Blowflies are attracted to faecal matter, and a combination of long fleeces and dirty backends could increase the risk of fly strike, says Dr Armstrong.
Farms across much of England and Wales have reported fly sightings as part of the Zoetis Parasite Watch scheme. The scheme monitors worms, Nematodirus, fluke and fly levels to help support farmers’ management and treatment decisions.
Sheep Farmer John Yeomans, Llwyn Y Brain, Newtown, is one of 18 farmers involved in the scheme. He has reported flies already on this farm and has taken action to protect his stock.
He says: “We have seen a lot more flies this year as the weather has come warm quicker. We are moving sheep to the hill now and are protecting stock as they go.”
Dr Armstrong says, for many of the flocks that have been affected, it is now too late to protect stock using insect growth regulator products as they only protect against blowfly at the larval (maggot) stage. This means they cannot be used to treat blowfly infestations.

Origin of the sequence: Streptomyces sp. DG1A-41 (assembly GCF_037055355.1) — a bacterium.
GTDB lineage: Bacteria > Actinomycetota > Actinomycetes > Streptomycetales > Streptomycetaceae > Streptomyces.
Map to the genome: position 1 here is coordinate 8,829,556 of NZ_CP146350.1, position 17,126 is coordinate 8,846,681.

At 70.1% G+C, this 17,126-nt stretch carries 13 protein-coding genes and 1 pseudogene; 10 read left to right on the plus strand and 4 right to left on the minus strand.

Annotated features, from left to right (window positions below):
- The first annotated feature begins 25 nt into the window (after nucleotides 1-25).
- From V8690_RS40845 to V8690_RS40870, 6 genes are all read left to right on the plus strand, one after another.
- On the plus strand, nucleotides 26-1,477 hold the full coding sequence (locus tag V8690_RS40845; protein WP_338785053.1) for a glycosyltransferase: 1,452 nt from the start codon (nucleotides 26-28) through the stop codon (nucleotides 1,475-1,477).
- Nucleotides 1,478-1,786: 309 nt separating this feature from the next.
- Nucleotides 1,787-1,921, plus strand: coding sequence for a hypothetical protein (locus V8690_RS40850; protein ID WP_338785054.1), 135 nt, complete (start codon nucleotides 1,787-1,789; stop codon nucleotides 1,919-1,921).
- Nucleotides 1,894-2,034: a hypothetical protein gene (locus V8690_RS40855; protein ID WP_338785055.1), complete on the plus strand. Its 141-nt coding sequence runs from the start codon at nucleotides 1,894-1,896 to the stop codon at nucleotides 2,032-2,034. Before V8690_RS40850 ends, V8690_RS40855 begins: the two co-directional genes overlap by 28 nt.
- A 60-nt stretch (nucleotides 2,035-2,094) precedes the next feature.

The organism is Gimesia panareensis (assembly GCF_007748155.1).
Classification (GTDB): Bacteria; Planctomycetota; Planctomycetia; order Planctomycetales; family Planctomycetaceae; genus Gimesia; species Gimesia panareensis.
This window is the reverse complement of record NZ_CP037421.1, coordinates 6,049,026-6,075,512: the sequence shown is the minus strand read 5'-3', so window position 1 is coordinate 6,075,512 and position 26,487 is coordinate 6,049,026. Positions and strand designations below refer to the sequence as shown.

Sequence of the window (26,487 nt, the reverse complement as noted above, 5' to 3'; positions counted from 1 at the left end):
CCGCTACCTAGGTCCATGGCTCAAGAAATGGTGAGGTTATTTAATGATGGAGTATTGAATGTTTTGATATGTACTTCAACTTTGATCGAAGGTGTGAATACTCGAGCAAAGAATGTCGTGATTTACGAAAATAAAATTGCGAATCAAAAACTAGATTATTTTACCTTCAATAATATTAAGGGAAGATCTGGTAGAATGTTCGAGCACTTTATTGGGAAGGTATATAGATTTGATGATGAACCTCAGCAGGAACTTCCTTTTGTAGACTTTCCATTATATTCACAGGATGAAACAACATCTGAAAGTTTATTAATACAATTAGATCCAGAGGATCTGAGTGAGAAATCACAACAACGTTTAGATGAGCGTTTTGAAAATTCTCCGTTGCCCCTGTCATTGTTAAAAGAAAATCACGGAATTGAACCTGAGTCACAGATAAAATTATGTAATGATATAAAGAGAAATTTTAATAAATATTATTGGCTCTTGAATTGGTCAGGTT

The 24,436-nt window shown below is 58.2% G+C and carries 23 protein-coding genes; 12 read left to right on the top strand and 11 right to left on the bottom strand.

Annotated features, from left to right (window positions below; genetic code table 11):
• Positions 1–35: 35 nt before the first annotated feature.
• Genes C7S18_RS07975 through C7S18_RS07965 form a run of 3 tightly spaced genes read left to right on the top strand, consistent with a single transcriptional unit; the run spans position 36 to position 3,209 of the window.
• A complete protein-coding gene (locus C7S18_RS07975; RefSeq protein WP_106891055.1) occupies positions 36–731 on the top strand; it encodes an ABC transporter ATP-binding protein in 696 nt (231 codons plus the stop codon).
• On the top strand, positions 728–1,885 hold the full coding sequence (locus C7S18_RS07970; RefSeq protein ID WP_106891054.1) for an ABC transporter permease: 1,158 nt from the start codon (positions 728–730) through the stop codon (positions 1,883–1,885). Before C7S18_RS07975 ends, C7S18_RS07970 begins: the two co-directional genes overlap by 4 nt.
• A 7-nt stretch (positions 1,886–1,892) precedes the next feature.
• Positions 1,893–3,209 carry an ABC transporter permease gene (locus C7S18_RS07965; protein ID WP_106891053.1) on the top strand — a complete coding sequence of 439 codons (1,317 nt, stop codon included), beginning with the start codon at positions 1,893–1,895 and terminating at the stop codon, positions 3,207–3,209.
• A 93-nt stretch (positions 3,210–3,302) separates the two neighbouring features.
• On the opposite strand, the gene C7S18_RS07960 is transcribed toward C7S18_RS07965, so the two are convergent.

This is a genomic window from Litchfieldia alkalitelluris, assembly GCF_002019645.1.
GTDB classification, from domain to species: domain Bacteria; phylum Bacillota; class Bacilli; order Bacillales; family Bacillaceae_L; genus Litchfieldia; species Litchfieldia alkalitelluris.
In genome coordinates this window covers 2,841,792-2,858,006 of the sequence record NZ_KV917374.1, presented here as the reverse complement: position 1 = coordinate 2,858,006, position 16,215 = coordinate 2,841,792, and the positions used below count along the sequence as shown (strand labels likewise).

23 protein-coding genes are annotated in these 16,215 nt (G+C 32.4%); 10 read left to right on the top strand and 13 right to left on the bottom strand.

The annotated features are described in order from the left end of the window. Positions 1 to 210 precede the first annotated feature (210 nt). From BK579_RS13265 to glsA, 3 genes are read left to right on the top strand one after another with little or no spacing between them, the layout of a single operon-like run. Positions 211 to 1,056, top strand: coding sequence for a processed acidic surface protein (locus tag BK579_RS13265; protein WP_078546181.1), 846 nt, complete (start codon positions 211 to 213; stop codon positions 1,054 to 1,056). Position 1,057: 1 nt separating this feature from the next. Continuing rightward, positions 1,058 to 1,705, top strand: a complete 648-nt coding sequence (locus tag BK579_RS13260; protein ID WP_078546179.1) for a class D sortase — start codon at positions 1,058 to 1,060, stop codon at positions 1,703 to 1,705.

However, there are products that will treat blowfly, nuisance and biting flies. In sheep, DYSECT® can prevent blowfly strike for up to 10 weeks and will also treat active blowfly strike.
The active ingredient of Fly & Lice Spot OnTM has proven activity against midges, which spread the Bluetongue and Schmallenberg viruses.
“For all treatments, it’s important to speak to your vet or SQP to find out more,” advises Dr Armstrong.
Prevent economic losses
Flies not only annoy stock, but they can cause major economic losses through reduced feed intake, which impacts on productivity. They can also transmit diseases, such as pink eye, Schmallenberg and Bluetongue.
Studies in sheep have shown more than 5.5kg of weight can be lost over four to six days and reduced wool production by up to 26% in blowfly strike cases1.
There are three main types of flies that affect livestock- nuisance, biting and strike flies. Different fly species appear at different times of the year meaning they are a constant threat. “This is why you need to treat early and regularly throughout the fly season in order to protect stock from the different types of flies,” adds Dr Armstrong.
Farmers can share their fly populations online by tweeting a picture of their fly traps to @sheep_farmers and by using the hashtag #parasitewatch or on Facebook at SheepfarmersUK.
Fly traps are available to buy or farmers can simply make their own. Find out how you can make a fly trap on the blog at livestockfarming.co.uk